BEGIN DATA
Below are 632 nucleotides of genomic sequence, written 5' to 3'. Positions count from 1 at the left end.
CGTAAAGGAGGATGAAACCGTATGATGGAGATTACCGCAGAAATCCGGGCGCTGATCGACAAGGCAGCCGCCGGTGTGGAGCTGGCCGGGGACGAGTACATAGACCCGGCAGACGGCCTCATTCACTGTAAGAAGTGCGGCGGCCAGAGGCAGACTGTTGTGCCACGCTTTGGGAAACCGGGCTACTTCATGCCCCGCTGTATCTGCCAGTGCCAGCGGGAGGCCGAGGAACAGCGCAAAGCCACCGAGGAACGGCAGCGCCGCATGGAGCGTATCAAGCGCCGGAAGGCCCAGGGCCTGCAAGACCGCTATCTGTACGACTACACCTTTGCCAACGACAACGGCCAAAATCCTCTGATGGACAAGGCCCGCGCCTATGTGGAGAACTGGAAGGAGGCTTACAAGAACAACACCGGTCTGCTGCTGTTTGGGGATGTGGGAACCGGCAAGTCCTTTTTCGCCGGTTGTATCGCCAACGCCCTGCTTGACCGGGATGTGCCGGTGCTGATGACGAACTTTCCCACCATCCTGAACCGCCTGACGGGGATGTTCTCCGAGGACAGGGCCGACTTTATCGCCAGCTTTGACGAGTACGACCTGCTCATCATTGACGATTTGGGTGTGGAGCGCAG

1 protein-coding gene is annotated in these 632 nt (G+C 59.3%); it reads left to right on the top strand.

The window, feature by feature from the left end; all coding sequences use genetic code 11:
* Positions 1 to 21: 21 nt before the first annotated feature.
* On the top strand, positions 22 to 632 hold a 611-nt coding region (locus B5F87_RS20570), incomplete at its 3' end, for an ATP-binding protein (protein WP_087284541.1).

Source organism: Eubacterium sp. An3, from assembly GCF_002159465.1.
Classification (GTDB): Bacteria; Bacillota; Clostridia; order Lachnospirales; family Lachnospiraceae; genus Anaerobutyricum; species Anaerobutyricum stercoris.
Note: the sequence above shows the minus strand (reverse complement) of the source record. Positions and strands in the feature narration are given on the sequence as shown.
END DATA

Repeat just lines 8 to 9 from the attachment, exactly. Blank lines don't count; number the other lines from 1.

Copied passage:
Classification (GTDB): Bacteria; Bacillota; Clostridia; order Lachnospirales; family Lachnospiraceae; genus Anaerobutyricum; species Anaerobutyricum stercoris.
Note: the sequence above shows the minus strand (reverse complement) of the source record. Positions and strands in the feature narration are given on the sequence as shown.